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Submission + - After 5 years of development, Sagan 1.0.0 is released. (saganio)

Beave writes: Sagan works very similar to Intrusion Detection System (IDS) engines like Snort and Suricata. However, rather than analyzing network packets, Sagan analyzes “logs” for malicious activity. Due to Sagan's multi-threaded nature, the analysis, detection, and correlation is done in 100% real time. Champ Clark III and his team have been working hard to develop and support Sagan since 2010 in efforts to release the best open source (GNU/GPLv2) log analysis engine in the space.

Submission + - Sagan 0.2.1 released (

Beave writes: "Sagan is an open source (GNU/GPLv2) high performance, real-time log analysis & correlation engine. It is written in C and uses a multi-threaded architecture to deliver high performance log & event analysis. The Sagan structure and Sagan rules work similarly to the Sourcefire “Snort” IDS engine. This was intentionally done to maintain compatibility with rule management software (oinkmaster/pulledpork/etc) and allows Sagan to correlate log events with your Snort IDS/IPS system. Since Sagan can write to Snort IDS/IPS databases via unified2/barnyard2 or direct SQL access, it is compatible with all Snort “consoles”. For example, Sagan is compatible with Snorby [], Sguil [] and the Prelude IDS framework! For more information, please visit the Sagan web site:"

Submission + - Building wireless IDS systems (with open source) (

Beave writes: Open source Intrusion Detection Systems (IDS) have been around in the 'wired' world for some time. What about research into 'wireless IDS' systems? This paper describes how to 'roll your own' wireless IDS system using nothing but open source software (Sagan, Kismet, Snort, Snorby, hostapd, etc). What's also unique about this article is that it focuses on building a wireless IDS system that'll report back to a single, unified console for threat analysis. Using the ideas presented in this article, you'll not only be able to detect wireless attacks (layer 2), but attacks at the network layer as well.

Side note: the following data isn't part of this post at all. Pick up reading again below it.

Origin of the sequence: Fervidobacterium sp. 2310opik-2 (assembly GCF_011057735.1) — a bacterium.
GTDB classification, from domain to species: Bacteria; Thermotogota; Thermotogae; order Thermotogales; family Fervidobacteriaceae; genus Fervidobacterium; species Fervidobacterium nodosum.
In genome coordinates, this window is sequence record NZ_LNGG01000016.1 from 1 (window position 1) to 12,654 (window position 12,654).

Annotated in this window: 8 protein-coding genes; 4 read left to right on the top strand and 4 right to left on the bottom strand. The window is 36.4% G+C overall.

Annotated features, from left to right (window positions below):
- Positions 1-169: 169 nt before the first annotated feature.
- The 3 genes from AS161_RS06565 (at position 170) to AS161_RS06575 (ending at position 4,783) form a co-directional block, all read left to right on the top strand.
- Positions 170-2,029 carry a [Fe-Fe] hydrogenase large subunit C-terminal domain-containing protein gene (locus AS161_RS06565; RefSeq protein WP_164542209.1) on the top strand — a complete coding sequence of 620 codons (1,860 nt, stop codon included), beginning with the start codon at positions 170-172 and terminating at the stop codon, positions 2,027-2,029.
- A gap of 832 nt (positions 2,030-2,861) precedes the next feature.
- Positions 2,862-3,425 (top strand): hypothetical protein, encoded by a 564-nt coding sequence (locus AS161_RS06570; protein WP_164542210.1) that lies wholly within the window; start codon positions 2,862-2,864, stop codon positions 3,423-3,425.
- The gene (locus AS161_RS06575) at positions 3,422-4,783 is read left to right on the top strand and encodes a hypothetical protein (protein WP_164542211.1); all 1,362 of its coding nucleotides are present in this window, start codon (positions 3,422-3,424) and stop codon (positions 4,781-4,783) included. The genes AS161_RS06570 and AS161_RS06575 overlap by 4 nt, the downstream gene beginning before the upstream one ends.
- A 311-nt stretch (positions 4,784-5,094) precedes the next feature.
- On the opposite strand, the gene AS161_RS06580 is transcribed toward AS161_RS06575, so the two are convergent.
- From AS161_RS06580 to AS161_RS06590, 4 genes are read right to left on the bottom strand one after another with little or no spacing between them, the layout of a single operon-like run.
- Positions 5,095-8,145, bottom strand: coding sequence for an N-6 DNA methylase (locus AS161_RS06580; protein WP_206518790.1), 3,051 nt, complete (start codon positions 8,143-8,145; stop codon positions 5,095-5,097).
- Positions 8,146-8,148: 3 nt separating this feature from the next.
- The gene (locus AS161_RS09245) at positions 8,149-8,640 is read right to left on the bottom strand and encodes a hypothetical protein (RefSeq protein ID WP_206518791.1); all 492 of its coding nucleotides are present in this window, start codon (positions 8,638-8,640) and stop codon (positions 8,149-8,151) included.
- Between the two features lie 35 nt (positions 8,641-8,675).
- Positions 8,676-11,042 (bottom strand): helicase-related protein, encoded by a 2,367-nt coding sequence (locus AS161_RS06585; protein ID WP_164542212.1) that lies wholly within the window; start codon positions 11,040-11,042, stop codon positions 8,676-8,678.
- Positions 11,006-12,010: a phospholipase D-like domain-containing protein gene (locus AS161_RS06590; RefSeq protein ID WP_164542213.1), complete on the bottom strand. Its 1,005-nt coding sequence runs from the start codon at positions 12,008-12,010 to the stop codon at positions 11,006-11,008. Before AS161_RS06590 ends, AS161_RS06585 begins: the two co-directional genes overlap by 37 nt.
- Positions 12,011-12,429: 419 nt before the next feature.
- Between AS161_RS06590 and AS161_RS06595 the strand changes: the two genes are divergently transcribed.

Submission + - Sagan:Correlating securiy events with system logs. (

Beave writes: Sagan uses a 'Snort like' engine and rule sets to watch system events to let you know when 'bad things' are happening. Unlike similar software, Sagan takes these 'bad things' and stores them into a Snort database for correlation with Snort events. For example, Snort alerts that a virus has entered the network. Sagan alerts that the virus was quarantined from the Windows event log. Both events are stored into the same Snort database for correlation. Now your Intrusion Detection/Prevention (IDS/IPS) system(s)' data and Sagan events are easily viewable with any Snort compatible management console. Since Sagan uses a 'Snort like' rule set, it is compatible with Snort back-end rule management software. Not a 'Snort' users? Sagan also supports multiple output formats that any network administrator will find useful. Sagan is an *nix based open source product released by Softwink, Inc.

Submission + - A 'Snort like' way of dealing with system logs.... (

Beave writes: Sagan' is a new, open source way of dealing with system logs. Rather than Sagan storing events into 'yet another database', it can store log events into a
Snort database. This means that your Intrusion Detection/Prevention (IDS/IPS) system(s) data and log data are in the same place. This enables a single console, like Snorby or BASE, to view not only your IDS/IPS data, but your log (syslog/snmp/etc) data as well!